(August 7, 2019) -- More than 80,000 aftershocks have been recorded in the aftermath of the two California earthquakes that occurred during the Fourth of July holiday. Californians, generally complacent about earthquakes, were caught by surprise with tremors that were the largest in magnitude in the last decade. Although there was no loss of human life, the U.S. Geological Survey estimates that the earthquakes led to economic losses of approximately $1 billion. Now researchers at The University of Texas at San Antonio (UTSA) have won funding to test architectural materials that can help reduce the lateral movement caused by seismic events with little disruption to everyday life.
“Imagine using just one material that can both hold the weight of a building but also dissipate the energy of an earthquake,” said David Restrepo, assistant professor in the UTSA Department of Mechanical Engineering.
Architects presently rely on metallic or thick and elastic dampers to help mitigate the movement of a building during tremors. However, these same damping devices deform upon impact or melt in extreme temperatures such as fires. This inflexibility results in crumbling buildings and expensive reconstructive efforts.
“We’re working on getting new architectural materials with the right shape that can deform upon an earthquake, trap the energy, dissipate it, and then return to its undeformed state without the need of extra processing or repairs,” adds Restrepo. “We can create a material that relies on elastic deformation.”
During earthquakes, a building’s walls can shear and cause separation. Restrepo intends to place what’s called periodic cellular materials (PCMs), or repeating structures, within the walls to avoid this deformation.
His solution offers three benefits. First, the reduction of structural steel and costs needed in the construction. Second, it’s lightweight. Third, it absorbs high levels of energy.
Currently, the UTSA researcher is assessing flexible architectural materials and working on mathematical formulas to calculate the strength needed for an optimal product. He will collaborate on the research with Colombian civil engineers at Universidad EAFIT and anticipates having preliminary results ready by the end of this year.
The UTSA Office of the Vice President for Research, Economic Development, and Knowledge Enterprise (VPREDKE) provided seed funding to jumpstart Restrepo's earthquake resilience project.
“This is not just about buildings. It’s also about saving lives. We will eventually incorporate these architectural materials even in cars,” said Restrepo.
Learn more about Restrepo’s Lab.
Learn more about UTSA’s Department of Mechanical Engineering.
Celebrate UTSA’s 50th Anniversary and share social media posts about the 50th using the hashtag #UTSA50.
Emerging artists work in the full range of traditional methods and materials as well as in interdisciplinary and new media. Themes range from social and cultural critique to investigations that are challenging and exquisite explorations in creative form and image.UTSA Art Gallery, Arts Building, Main Campus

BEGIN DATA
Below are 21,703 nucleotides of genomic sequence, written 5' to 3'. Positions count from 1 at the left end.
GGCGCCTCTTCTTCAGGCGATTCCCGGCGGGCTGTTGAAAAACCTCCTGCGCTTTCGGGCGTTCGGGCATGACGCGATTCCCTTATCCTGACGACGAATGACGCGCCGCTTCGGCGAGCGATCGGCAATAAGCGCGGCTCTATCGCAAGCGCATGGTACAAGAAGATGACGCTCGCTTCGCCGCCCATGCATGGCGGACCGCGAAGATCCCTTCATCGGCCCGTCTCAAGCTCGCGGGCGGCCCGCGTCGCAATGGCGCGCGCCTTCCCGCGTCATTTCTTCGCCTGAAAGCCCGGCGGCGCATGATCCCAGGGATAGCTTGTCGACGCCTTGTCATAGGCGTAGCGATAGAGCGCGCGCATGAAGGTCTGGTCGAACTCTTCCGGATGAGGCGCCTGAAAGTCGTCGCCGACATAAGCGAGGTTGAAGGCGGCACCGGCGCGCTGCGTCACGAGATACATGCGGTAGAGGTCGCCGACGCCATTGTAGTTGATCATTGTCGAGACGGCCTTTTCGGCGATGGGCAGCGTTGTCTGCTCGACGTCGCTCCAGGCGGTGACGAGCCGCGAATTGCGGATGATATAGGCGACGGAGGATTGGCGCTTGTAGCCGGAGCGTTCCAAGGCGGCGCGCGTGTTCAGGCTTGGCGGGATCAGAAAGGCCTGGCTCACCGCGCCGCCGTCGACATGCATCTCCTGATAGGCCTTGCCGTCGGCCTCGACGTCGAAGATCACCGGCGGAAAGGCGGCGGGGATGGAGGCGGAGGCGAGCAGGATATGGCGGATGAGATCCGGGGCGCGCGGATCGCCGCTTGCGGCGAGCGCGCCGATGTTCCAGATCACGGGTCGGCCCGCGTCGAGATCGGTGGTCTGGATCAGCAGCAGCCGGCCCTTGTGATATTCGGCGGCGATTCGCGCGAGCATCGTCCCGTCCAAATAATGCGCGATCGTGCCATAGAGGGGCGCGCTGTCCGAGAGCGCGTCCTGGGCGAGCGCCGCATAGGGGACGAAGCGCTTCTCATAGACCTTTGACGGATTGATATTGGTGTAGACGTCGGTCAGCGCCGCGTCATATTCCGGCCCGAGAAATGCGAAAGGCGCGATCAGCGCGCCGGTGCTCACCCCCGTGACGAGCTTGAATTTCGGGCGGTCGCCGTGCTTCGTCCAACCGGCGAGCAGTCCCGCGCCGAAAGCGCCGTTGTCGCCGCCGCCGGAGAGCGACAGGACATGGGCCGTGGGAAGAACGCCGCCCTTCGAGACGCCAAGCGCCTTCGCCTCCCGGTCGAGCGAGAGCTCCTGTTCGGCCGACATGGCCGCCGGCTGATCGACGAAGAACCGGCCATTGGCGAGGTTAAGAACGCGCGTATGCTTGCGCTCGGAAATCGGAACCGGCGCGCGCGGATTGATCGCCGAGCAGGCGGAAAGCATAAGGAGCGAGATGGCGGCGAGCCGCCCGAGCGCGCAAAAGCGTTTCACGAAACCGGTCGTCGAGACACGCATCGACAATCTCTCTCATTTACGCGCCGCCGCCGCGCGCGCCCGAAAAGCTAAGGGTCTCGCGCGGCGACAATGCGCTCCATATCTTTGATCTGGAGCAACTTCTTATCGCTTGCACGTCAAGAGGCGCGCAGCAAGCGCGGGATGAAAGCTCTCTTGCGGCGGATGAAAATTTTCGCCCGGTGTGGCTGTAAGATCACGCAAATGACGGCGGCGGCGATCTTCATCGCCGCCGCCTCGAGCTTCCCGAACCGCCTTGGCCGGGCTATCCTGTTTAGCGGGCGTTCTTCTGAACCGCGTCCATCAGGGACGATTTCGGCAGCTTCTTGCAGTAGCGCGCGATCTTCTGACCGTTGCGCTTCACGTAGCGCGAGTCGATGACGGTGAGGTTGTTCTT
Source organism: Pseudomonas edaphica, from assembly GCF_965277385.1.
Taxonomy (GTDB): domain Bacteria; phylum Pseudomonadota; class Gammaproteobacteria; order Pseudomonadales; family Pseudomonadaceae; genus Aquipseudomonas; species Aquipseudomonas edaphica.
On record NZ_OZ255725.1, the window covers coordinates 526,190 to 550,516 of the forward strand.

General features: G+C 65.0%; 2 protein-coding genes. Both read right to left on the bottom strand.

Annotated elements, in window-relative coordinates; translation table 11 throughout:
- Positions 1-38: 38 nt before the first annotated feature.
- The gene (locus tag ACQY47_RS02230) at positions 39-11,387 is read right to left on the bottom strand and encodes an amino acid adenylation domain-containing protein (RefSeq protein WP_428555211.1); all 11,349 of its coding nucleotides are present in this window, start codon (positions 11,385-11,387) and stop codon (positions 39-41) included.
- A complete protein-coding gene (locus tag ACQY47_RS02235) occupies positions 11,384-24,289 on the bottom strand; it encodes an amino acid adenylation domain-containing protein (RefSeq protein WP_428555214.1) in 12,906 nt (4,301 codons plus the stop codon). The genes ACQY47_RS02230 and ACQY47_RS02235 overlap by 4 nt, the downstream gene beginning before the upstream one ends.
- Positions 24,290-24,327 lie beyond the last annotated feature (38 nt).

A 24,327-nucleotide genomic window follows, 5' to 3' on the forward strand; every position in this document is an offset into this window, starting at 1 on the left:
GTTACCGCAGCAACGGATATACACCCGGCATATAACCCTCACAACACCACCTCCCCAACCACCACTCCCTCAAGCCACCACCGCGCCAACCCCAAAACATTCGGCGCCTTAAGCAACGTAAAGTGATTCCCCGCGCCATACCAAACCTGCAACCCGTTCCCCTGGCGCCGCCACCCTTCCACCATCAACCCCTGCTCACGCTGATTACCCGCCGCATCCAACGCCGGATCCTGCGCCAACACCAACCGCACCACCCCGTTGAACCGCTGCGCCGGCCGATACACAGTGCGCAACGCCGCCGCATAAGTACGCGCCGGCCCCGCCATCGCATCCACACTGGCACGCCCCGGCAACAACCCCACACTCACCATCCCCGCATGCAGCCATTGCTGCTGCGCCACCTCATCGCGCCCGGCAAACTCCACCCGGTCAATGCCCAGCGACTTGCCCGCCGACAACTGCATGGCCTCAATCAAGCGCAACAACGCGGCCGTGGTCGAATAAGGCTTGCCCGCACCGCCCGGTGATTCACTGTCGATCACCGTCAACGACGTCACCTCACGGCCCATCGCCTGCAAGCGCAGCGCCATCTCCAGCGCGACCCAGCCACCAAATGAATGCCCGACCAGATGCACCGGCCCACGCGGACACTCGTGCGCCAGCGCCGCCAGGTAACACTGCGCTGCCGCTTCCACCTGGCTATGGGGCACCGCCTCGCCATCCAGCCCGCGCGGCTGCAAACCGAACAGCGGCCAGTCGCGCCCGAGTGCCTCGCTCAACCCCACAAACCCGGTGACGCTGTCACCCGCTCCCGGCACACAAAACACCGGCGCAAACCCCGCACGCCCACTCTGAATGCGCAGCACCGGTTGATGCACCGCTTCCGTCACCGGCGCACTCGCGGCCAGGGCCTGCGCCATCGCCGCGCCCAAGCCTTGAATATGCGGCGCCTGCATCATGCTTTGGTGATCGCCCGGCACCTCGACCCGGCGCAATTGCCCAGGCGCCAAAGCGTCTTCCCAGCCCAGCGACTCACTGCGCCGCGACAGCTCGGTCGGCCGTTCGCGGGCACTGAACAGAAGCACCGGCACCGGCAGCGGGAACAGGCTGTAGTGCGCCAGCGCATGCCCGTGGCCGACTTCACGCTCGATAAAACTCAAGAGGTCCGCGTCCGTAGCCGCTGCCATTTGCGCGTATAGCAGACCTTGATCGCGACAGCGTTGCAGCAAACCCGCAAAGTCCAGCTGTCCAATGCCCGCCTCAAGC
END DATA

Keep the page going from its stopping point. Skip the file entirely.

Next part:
Juan Vallejo’s art conveys his experience as a childhood migrant worker. Opening reception: Thurs, Dec. 5, 6–9 p.m. Free and open to the public.UTSA Terminal 136, Blue Star Arts Complex, 136 Blue St., San Antonio
Portions of Cook Road will be closed for construction related to the new Student Success Center project and Americans with Disabilities Act sidewalk upgrades.Cook Road, Main Campus
Out of the violence comes a silence, then a song. Thus begins an extraordinary night of camaraderie, music and peace. A remarkable true experience, told in the words and songs of the men who lived it. UTSA partners with The Public Theater for this event. Contact the theater at (210) 458-3288 for scheduling requests.Buena Vista Theater, Downtown Campus
Forty-six modular units will be delivered to Main Campus as part of the new Student Success Center project. The units will enter campus at Brennan Avenue and will travel to their final destination, south of the North Paseo Building and Graduate School and Research Building via Tobin Avenue, Bauerle Road and Devine Avenue.Brennan Avenue, Tobin Avenue, Bauerle Road, Devine Avenue, Main Campus
Enjoy two classic holiday performances. Children’s Ballet of San Antonio will present two of The Nutcracker. Our Lady of Guadalupe Church will perform a traditional Pastorela play, a morality tale about shepherds going to Bethlehem and the snares the devil uses to dissuade them. Performances are included with regular ITC admission.UTSA Institute of Texan Cultures, 801 E. César E. Chavez Blvd., San Antonio
Celebrating graduating students from the College of Engineering and the College of Liberal and Fine Arts. Guest speaker: Susan Pape '86, chairman of the San Antonio Express-News.Alamodome, 100 Montana St., San Antonio
The University of Texas at San Antonio is dedicated to the advancement of knowledge through research and discovery, teaching and learning, community engagement and public service. As an institution of access and excellence, UTSA embraces multicultural traditions and serves as a center for intellectual and creative resources as well as a catalyst for socioeconomic development and the commercialization of intellectual property - for Texas, the nation and the world.
To be a premier public research university, providing access to educational excellence and preparing citizen leaders for the global environment.
We encourage an environment of dialogue and discovery, where integrity, excellence, inclusiveness, respect, collaboration and innovation are fostered.